Image Processing Acceleration Techniques using Intel® Streaming SIMD Extensions and Intel® Advanced Vector Extensions

Introduction

Modern Intel processors features acceleration through the use of SIMD (Single Instruction Multiple Data) instructions that include a wide range of available Intel® Streaming SIMD Extensions (Intel® SSE) instructions and the new Intel® Advanced Vector Extensions (Intel® AVX) instructions. Image processing data structures and algorithms are often suitable candidates for optimizations using these instruction sets. Combined with the Intel® C++ Compiler’s ability to autovectorize loops it provides for an efficient method of achieving improved performance in applications dealing with image processing.
In this paper we will detail some well known transformation techiniques with code examples illustrating how to take advantage of Intel® SSE and Intel® AVX to transform image data, together with compiler autovectorization of image processing algorithms. The paper details optimized implementations (using varying data types and sizes) of data transformations and algorithms together with analysis comparing performance and providing speedup measurements for Intel® SSE optimized code and estimates for Intel® AVX optimized code.

Intel® AVX is a 256 bit instruction set extension to Intel® SSE and is designed for applications that are floating point intensive. Intel® AVX extends all the 16 XMM registers to 256 bits YMM registers, doubling the register width leading to improved performance and power efficiency over the 128 bit SIMD instructions. Use of Intel® AVX also results in fewer register copies, more efficient register use and smaller code size.

Using the proposed techniques we can achieve good performance speedup as can be seen in the performance speedup summary below.

Filter Intel® SSE Speedup Intel® AVX Speedup

Sepia (int base)

2.6x

3.1x

Sepia (float base)

1.9x

2.2x

Crossfade (int base)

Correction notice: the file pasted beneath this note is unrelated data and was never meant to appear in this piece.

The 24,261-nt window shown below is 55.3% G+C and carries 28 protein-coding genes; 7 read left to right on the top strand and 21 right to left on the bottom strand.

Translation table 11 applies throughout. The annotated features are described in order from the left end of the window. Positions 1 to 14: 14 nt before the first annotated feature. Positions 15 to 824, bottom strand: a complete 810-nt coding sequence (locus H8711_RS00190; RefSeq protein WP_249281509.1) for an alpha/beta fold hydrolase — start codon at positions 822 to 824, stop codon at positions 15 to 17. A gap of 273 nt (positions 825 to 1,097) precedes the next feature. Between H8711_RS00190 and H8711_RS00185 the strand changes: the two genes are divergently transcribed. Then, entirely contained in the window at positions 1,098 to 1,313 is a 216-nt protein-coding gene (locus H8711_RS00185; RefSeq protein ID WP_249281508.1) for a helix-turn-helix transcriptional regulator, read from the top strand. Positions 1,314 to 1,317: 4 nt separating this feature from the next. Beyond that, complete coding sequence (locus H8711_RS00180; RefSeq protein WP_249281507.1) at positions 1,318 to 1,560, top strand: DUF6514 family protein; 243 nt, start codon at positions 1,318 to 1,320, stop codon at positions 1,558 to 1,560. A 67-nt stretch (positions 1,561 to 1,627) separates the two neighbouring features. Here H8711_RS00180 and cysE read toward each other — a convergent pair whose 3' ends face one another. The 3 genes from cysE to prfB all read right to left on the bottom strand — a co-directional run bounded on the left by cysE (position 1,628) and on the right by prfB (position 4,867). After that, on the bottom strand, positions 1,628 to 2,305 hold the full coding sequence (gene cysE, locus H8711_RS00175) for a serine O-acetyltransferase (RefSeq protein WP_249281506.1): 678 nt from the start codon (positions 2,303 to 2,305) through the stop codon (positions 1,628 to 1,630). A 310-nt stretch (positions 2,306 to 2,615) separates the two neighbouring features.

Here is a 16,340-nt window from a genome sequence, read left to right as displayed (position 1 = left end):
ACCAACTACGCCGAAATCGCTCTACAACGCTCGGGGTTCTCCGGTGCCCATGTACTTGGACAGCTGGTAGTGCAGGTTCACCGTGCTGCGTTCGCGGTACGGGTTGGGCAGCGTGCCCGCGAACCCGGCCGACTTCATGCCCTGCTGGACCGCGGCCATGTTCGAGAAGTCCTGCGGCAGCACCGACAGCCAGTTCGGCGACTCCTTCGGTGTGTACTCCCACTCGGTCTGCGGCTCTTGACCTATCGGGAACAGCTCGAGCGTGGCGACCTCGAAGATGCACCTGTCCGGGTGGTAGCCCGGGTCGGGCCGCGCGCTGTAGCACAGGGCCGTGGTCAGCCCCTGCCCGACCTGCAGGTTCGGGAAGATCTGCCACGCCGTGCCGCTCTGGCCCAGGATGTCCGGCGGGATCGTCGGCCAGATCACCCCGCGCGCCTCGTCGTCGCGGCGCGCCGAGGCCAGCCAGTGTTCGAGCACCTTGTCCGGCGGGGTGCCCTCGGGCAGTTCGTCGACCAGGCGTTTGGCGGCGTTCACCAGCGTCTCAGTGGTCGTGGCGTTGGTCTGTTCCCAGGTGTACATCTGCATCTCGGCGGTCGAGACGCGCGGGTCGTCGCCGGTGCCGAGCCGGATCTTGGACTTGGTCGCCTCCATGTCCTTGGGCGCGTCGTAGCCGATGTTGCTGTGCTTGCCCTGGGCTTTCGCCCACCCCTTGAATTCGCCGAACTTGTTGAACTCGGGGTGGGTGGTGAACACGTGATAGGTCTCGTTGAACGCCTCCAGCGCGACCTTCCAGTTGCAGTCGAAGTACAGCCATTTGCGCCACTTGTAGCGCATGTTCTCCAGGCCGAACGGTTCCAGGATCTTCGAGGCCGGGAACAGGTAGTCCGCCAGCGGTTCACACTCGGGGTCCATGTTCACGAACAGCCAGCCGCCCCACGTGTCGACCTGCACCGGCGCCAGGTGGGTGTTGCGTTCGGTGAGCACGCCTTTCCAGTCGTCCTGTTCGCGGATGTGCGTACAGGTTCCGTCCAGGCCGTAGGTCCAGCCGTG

2.7x

3.6x

Crossfade (float base)

1.9x

2.4x

Measured for Intel® Core™ i7 processor with recommended chunk size of ~50000 pixels. Note that Intel® AVX performance was estimated using a simulator, and that it does not take into account future architecture improvements.

Overview


The code examples provided in this article assumes use of Intel® C++ Compiler and requires basic knowledge of SIMD, Intel® SSE instruction intrinsics and how to perform auto vectorization. Compiler features, options and pragmas apply to the use of Intel® C++ Compiler 11.1.35 or later which supports new instructions sets such as Intel® AVX.
The code examples are in C++ and were built and analyzed on Microsoft Windows* (Vista and XP).

Scope and assumptions:

  1. Images are represented by uncompressed RGBA pixel values where each color channel is represented by either an integer (8 bit) or a float (32 bit)
  2. To simplify conversions, color values are represented by a number from 0 to 255, stored in either 8 bit integer or 32 bit float
  3. Data is aligned to 16 bytes except for the processing involving use of Intel® AVX where 32 byte alignment is used

Notes on performance/speedup:

  • Performance of functions using Intel® AVX are estimates since Intel processors featuring Intel® AVX are not yet available. Architecture emulator (Intel® Software Development Emulator) and simulator (Intel® Architecture Code Analyzer)were used to verify behavior and estimate Intel® AVX performance
  • The actual performance depends on processor architecture, cache configuration and size, frequency etc.
  • Only a few image processing filters (algorithms) are presented in the paper. Performance speedup applicability to other filters depends on the filter complexity and inter pixel dependencies. There are no guarantees of improved performance utilizing the discussed techniques on other filters

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